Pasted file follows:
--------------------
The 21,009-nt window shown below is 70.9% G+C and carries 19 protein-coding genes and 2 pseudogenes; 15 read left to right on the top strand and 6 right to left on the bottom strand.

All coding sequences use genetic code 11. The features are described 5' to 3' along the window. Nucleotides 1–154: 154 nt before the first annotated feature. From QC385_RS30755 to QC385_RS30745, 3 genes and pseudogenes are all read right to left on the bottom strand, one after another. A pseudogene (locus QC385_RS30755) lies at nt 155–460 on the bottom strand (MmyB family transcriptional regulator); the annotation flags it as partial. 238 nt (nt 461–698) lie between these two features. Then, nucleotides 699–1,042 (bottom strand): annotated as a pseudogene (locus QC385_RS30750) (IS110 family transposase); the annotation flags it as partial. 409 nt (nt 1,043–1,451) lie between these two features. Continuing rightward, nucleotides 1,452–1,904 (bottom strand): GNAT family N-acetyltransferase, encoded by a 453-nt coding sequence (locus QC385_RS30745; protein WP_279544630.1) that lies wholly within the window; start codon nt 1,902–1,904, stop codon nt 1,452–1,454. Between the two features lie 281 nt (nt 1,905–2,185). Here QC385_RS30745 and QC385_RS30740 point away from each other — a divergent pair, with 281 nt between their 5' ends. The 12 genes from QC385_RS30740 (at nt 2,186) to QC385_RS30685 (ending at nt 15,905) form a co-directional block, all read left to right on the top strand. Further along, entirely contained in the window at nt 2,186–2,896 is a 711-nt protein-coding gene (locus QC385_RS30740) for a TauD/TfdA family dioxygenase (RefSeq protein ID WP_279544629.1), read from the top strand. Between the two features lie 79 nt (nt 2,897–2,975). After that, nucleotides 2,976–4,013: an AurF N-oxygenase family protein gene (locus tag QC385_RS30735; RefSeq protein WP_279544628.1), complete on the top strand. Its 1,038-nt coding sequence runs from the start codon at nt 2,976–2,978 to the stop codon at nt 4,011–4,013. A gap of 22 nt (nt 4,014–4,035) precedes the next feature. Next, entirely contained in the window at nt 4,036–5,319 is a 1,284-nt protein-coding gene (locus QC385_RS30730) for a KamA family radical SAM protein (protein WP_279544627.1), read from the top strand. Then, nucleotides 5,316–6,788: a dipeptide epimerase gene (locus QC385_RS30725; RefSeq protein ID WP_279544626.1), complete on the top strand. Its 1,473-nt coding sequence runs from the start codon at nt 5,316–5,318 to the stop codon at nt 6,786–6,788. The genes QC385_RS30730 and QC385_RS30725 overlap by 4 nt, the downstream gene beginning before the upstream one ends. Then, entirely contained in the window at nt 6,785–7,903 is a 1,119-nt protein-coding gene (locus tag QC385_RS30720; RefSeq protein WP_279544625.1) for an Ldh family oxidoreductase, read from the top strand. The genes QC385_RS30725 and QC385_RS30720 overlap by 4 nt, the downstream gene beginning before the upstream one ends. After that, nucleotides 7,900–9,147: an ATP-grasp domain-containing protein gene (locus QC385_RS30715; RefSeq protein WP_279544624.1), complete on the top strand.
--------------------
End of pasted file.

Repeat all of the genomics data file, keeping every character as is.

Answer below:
The 21,009-nt window shown below is 70.9% G+C and carries 19 protein-coding genes and 2 pseudogenes; 15 read left to right on the top strand and 6 right to left on the bottom strand.

All coding sequences use genetic code 11. The features are described 5' to 3' along the window. Nucleotides 1–154: 154 nt before the first annotated feature. From QC385_RS30755 to QC385_RS30745, 3 genes and pseudogenes are all read right to left on the bottom strand, one after another. A pseudogene (locus QC385_RS30755) lies at nt 155–460 on the bottom strand (MmyB family transcriptional regulator); the annotation flags it as partial. 238 nt (nt 461–698) lie between these two features. Then, nucleotides 699–1,042 (bottom strand): annotated as a pseudogene (locus QC385_RS30750) (IS110 family transposase); the annotation flags it as partial. 409 nt (nt 1,043–1,451) lie between these two features. Continuing rightward, nucleotides 1,452–1,904 (bottom strand): GNAT family N-acetyltransferase, encoded by a 453-nt coding sequence (locus QC385_RS30745; protein WP_279544630.1) that lies wholly within the window; start codon nt 1,902–1,904, stop codon nt 1,452–1,454. Between the two features lie 281 nt (nt 1,905–2,185). Here QC385_RS30745 and QC385_RS30740 point away from each other — a divergent pair, with 281 nt between their 5' ends. The 12 genes from QC385_RS30740 (at nt 2,186) to QC385_RS30685 (ending at nt 15,905) form a co-directional block, all read left to right on the top strand. Further along, entirely contained in the window at nt 2,186–2,896 is a 711-nt protein-coding gene (locus QC385_RS30740) for a TauD/TfdA family dioxygenase (RefSeq protein ID WP_279544629.1), read from the top strand. Between the two features lie 79 nt (nt 2,897–2,975). After that, nucleotides 2,976–4,013: an AurF N-oxygenase family protein gene (locus tag QC385_RS30735; RefSeq protein WP_279544628.1), complete on the top strand. Its 1,038-nt coding sequence runs from the start codon at nt 2,976–2,978 to the stop codon at nt 4,011–4,013. A gap of 22 nt (nt 4,014–4,035) precedes the next feature. Next, entirely contained in the window at nt 4,036–5,319 is a 1,284-nt protein-coding gene (locus QC385_RS30730) for a KamA family radical SAM protein (protein WP_279544627.1), read from the top strand. Then, nucleotides 5,316–6,788: a dipeptide epimerase gene (locus QC385_RS30725; RefSeq protein ID WP_279544626.1), complete on the top strand. Its 1,473-nt coding sequence runs from the start codon at nt 5,316–5,318 to the stop codon at nt 6,786–6,788. The genes QC385_RS30730 and QC385_RS30725 overlap by 4 nt, the downstream gene beginning before the upstream one ends. Then, entirely contained in the window at nt 6,785–7,903 is a 1,119-nt protein-coding gene (locus tag QC385_RS30720; RefSeq protein WP_279544625.1) for an Ldh family oxidoreductase, read from the top strand. The genes QC385_RS30725 and QC385_RS30720 overlap by 4 nt, the downstream gene beginning before the upstream one ends. After that, nucleotides 7,900–9,147: an ATP-grasp domain-containing protein gene (locus QC385_RS30715; RefSeq protein WP_279544624.1), complete on the top strand.